When you look at the top fours of both teams it’s almost a wash, and you would probably lean Thunder. Durant, Westbrook, Ibaka and Adams versus Kawhi Leonard, LaMarcus Aldridge, Duncan and Parker is a fair fight, anyway.
But when you look at players five through nine, it all goes to hell for OKC. While the Spurs are running out Danny Green, Manu Ginobili, Boris Diaw, David West and Patty Mills, the Thunder are countering with Kanter, Waiters, Foye, Andre Roberson and, uh, Kyle Singler? That’s a bloodbath.
Then you look at the sidelines and see maybe basketball’s greatest ever coach going head to head with someone that just led the team that has Durant, Westbrook and Ibaka to less wins than the Toronto Raptors. And then Saturday night starts to look not like an aberration, but like an inevitability.
Spurs-Thunder is not a formality. Durant and Westbrook are simply that good that they have a chance to beat any combination of players four out of seven. But that now has to be four out of six, and the margin for error against one of the modern era’s greatest teams is already less than razor thin.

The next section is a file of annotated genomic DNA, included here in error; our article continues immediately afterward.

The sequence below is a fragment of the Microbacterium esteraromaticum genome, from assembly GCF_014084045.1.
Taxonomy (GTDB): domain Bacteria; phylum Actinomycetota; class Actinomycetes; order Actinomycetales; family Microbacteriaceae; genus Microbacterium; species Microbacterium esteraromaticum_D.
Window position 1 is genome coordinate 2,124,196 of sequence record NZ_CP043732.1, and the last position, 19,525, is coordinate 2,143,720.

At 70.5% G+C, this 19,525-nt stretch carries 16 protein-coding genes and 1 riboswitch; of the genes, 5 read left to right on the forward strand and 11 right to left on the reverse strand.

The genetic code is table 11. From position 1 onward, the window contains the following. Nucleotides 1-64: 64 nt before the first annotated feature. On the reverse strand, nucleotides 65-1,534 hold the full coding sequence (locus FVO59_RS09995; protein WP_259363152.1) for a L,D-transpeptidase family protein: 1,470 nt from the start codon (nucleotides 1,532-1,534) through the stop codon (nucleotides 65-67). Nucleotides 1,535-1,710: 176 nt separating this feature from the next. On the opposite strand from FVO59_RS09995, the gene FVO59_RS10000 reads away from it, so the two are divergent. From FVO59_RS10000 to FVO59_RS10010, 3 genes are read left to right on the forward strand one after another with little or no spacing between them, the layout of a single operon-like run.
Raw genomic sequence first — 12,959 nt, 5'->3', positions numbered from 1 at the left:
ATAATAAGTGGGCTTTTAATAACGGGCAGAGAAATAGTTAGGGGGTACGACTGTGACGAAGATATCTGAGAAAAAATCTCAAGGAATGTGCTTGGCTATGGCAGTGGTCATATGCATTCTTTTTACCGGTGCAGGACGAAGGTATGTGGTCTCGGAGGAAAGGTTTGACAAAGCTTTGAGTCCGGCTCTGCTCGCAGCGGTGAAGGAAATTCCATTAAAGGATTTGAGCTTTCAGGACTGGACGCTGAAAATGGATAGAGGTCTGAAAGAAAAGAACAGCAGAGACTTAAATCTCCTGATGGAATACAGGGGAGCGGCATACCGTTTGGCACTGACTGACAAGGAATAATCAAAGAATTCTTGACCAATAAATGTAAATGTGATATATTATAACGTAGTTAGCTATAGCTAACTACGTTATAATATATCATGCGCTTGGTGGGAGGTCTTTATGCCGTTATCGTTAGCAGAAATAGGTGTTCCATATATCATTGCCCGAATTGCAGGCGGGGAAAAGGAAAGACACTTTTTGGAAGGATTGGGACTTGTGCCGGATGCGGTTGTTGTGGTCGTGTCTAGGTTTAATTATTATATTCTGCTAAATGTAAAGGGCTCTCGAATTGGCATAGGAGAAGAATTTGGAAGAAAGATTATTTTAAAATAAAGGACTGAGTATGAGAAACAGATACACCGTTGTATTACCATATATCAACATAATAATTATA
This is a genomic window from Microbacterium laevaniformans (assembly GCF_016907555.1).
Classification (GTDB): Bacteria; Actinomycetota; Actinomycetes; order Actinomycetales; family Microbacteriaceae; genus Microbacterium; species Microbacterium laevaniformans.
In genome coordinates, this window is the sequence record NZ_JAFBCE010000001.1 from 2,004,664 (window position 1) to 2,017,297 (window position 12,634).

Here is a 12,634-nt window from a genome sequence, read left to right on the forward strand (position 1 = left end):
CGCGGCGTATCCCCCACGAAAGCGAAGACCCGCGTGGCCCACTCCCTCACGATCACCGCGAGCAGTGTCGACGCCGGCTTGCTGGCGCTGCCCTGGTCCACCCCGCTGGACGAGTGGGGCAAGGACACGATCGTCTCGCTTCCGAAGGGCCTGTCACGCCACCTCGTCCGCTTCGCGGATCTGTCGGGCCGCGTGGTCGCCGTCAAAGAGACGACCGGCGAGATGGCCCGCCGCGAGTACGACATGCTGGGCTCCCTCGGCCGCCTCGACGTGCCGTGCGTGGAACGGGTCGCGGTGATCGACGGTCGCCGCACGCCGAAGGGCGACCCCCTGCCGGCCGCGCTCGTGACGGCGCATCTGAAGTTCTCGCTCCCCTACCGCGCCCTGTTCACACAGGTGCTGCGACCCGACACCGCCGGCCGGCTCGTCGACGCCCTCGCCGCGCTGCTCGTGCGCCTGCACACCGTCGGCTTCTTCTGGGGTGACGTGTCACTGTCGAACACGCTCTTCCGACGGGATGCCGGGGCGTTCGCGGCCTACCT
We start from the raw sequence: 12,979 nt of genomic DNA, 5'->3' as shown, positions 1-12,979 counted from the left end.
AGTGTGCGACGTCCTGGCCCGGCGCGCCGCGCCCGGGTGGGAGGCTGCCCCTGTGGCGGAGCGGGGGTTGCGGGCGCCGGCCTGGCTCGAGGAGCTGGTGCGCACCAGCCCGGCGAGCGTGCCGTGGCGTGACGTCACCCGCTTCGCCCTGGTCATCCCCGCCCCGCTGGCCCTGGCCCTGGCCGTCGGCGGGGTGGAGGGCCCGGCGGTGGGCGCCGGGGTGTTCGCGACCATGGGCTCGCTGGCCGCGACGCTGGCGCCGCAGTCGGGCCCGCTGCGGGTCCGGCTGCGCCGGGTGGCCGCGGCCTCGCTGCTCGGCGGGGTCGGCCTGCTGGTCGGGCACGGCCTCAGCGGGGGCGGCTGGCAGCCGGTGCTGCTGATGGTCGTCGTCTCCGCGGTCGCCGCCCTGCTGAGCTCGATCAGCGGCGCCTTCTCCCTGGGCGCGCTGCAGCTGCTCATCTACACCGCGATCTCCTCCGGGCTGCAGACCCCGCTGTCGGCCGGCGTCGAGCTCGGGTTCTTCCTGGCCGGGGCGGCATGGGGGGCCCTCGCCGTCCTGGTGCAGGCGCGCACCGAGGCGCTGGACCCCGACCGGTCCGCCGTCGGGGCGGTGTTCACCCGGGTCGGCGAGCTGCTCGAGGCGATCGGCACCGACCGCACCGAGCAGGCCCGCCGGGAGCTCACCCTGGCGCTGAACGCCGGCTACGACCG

Historically, OKC has posed San Antonio match-up problems with its athleticism. The Spurs will always walk with a limp from the 2012 Western Conference Finals, when they were swept up in the Durant-Westbrook-Harden hurricane.
But over time those Thunder advantages have been mitigated, and now the Spurs have two dynamic, polished athletes in Leonard and Aldridge to throw back at OKC, who have one fewer without Harden. The Thunder can’t beat these Spurs with pure physical advantages anymore. They need to win smart, and that’s something that has proved beyond them ever since Harden was let out the door.